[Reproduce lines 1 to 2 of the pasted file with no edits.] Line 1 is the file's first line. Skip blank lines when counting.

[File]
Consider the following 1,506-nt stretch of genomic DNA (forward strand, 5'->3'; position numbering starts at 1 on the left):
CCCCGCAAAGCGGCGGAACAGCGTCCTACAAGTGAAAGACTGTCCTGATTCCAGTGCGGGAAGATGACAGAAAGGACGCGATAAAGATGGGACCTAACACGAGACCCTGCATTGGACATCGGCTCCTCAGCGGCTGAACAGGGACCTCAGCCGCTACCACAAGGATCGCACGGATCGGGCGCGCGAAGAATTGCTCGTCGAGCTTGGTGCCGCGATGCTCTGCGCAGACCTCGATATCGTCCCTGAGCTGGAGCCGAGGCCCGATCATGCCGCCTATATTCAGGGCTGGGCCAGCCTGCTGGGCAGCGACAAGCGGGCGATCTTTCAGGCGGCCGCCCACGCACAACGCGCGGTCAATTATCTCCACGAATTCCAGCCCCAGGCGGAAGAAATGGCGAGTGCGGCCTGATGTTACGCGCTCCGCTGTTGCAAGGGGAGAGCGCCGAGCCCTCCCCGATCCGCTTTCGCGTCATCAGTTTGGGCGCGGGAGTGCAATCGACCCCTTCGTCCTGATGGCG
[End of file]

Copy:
Consider the following 1,506-nt stretch of genomic DNA (forward strand, 5'->3'; position numbering starts at 1 on the left):
CCCCGCAAAGCGGCGGAACAGCGTCCTACAAGTGAAAGACTGTCCTGATTCCAGTGCGGGAAGATGACAGAAAGGACGCGATAAAGATGGGACCTAACACGAGACCCTGCATTGGACATCGGCTCCTCAGCGGCTGAACAGGGACCTCAGCCGCTACCACAAGGATCGCACGGATCGGGCGCGCGAAGAATTGCTCGTCGAGCTTGGTGCCGCGATGCTCTGCGCAGACCTCGATATCGTCCCTGAGCTGGAGCCGAGGCCCGATCATGCCGCCTATATTCAGGGCTGGGCCAGCCTGCTGGGCAGCGACAAGCGGGCGATCTTTCAGGCGGCCGCCCACGCACAACGCGCGGTCAATTATCTCCACGAATTCCAGCCCCAGGCGGAAGAAATGGCGAGTGCGGCCTGATGTTACGCGCTCCGCTGTTGCAAGGGGAGAGCGCCGAGCCCTCCCCGATCCGCTTTCGCGTCATCAGTTTGGGCGCGGGAGTGCAATCGACCCCTTCGTCCTGATGGCG